Sunday, 28 August 2011

Odds and Sods

The Ring-Necked Parakeets are still very much evident in the local area; with two birds present in Greenbank Park for much of yesterday in the canopy at the southern end of the lake, with another bird heard near to the cafe in Sefton Park also, still today I could hear them calling from the same area of Greenbank Park at 6:00pm; it is however much easier to hear them than to actually see them while the trees are in leaf.

Apart from Parakeets Nuthatches have been very vocal lately with four birds calling in Greenbank and Sefton Park yesterday. The best bird yesterday in Sefton Park was a 1st yr Med Gull near to the children's play area at 1:00pm, my first for the area for a couple of years. The pair of Mute Swans accompanied by their youngster are still moving between the main lake and the higher lake via the self constructed 'swan slide' - a bare slope of about 12 feet they slide down! the 2 adult Little Grebes are still around the island, yet still no sign of any youngsters. Other birds around the park included Grey Wagtail, House Martins, and Swift, imm Grey Heron, other highlights included a Migrant Hawker, Royal Ferns, Betony, Purple Loostrife, and a Red-Eared Terrapin.

In Greenbank Park over the last week Swifts have been gathering in the evening with up to 30 birds at times, its getting quite late in the year for these now and they will soon be off. Pipistelles have been around the northern end of the park at dusk too. The hybrid Goose from last winter has now returned and a female Peregrine over today too.

Thursday, 18 August 2011

the best of the rest

Elsewhere whilst on holiday on the Lleyn Peninsular I had a Purple Hairstreak and Southern Hawker (see photo of it eating a wasp) at PortMerion and a distant Osprey on the estuary here, and 2 Whooper Swans and 5 Little Egrets at the Glassyln Marshes near Porthmadog on the 10th whilst traveling home along the Conwy valley we had an Osprey over the river Conwy near Dolgarrog.

Closer to home Autumn seems to be coming in thick and fast with many of trees now turning; especialy the Limes and Poplars, and the Swifts steadily disappearing summer will soon be gone. Signs of Autumn where evident in Wavertree Mystery Park yesterday with the Long Tailed Tits now grouping up the flock contained a Lesser Whitethroat and Chiff Chaff. In Greenbank Park Nuthatch and Willow Warbler where both in song, along with Great Spotted Woodpecker, Treecreeper, Swallows, Grey Heron, female Tufted Duck, Farm Goose, Swift, and 2 Red Eared Terrapins.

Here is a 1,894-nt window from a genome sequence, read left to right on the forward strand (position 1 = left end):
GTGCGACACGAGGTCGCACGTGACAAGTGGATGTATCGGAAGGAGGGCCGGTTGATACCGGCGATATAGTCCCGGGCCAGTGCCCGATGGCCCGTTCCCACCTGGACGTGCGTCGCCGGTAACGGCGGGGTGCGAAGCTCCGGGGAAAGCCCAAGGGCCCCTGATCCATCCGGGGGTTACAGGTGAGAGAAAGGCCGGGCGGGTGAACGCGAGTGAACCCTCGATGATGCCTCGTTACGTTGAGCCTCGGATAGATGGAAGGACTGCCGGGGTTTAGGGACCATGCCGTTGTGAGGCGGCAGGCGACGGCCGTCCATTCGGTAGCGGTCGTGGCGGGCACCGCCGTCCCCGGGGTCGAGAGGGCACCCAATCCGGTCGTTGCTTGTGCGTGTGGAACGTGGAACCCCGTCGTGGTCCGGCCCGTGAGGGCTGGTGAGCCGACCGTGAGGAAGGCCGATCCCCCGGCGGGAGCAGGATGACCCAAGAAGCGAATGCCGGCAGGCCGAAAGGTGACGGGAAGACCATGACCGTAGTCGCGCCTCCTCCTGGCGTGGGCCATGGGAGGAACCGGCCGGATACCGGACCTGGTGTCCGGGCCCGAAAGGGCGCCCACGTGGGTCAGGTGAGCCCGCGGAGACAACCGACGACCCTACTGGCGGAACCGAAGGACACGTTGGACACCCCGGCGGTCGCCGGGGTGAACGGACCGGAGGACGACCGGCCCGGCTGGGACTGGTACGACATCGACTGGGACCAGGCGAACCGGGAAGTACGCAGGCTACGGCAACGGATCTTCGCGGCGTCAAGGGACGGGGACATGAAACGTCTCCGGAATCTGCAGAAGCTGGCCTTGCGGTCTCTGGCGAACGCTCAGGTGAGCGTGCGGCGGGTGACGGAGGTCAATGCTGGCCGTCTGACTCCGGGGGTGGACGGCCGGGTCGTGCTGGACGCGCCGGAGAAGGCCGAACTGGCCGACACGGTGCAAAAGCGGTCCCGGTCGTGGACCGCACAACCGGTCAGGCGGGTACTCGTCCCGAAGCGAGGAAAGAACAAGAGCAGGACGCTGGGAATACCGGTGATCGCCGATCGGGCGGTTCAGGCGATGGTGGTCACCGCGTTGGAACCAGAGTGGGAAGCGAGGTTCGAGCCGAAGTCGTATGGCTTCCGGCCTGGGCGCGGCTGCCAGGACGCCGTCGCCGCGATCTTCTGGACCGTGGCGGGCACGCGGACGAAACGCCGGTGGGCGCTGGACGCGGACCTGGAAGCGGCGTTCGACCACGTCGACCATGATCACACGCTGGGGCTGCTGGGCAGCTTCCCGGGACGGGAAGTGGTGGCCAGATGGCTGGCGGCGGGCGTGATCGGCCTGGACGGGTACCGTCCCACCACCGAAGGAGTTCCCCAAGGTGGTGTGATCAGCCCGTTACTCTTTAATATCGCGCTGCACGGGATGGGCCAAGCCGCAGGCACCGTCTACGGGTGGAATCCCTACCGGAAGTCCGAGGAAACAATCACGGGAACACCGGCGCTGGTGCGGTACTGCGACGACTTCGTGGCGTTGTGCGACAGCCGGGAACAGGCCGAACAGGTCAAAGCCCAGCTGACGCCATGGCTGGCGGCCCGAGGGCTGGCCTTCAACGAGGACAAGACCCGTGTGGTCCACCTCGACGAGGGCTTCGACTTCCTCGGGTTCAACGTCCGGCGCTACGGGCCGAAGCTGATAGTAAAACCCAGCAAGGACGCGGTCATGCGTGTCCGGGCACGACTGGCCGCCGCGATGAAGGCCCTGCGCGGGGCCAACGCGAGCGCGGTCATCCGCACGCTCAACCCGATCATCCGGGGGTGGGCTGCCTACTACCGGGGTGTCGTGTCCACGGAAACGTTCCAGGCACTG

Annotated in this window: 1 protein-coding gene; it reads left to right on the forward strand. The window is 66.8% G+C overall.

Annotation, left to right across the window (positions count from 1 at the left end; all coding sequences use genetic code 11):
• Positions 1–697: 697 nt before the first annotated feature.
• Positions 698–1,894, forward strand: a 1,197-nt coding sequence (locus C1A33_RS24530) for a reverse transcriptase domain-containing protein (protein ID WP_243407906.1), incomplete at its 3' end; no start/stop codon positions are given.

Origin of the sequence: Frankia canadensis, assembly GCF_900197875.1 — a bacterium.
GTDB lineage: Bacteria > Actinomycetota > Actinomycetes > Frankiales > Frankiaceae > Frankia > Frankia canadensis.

Tuesday, 16 August 2011

Sea Legs

Shags, Llyn Peninsular
Whilst away on the Llyn Peninsular last week we ventured out on a wildlife cruise from Pwllheli Harbour, the trip was run by Shearwater Coastal Cruises (for details click or see the end of the post) and really is a must if you are spending time in the area. The cruises encounter regular Bottlenose Dolphins and on many occasions if they are not feeding they will join the boat and ride the waves on the bow, yet alas I was not in luck this time, but they do provide up to date photo diaries of all the dolphins they encounter on board..........bit of a kick in the face but never mind!

Grey Seal, Llyn Peninsular
imm Shags, Llyn Peninsular
Yet the trip still was successful with very close groups of Grey Seals, feeding Gannets and Sandwich Terns, Manx Shearwaters, and large numbers of Shags which included nursery groups of immature birds; I had never heard of this behaviour before but the adults and immatures seem to totally remove themselves from each other (check out the disgusted look on the faces of the left hand birds above!), Kittiwakes where still breeding on the cliffs, as where Cormorants, we where to late to catch up with other breeding sea birds such as the four breeding species of Auk as they will have left the cliffs around two weeks previously and headed out to sea. But if you did use this service in June and July you would undoubtedly be treated to close up views. 2 Chough, and a family group of hunting Peregrines over the sea cliffs rounded the day off nicely.

Juv Kittiwake, Llyn Peninsular
The trip is run by Shearwater Coastal Criuises, 01758612251 or 07815717241,

Monday, 15 August 2011

Lleyn Peninsular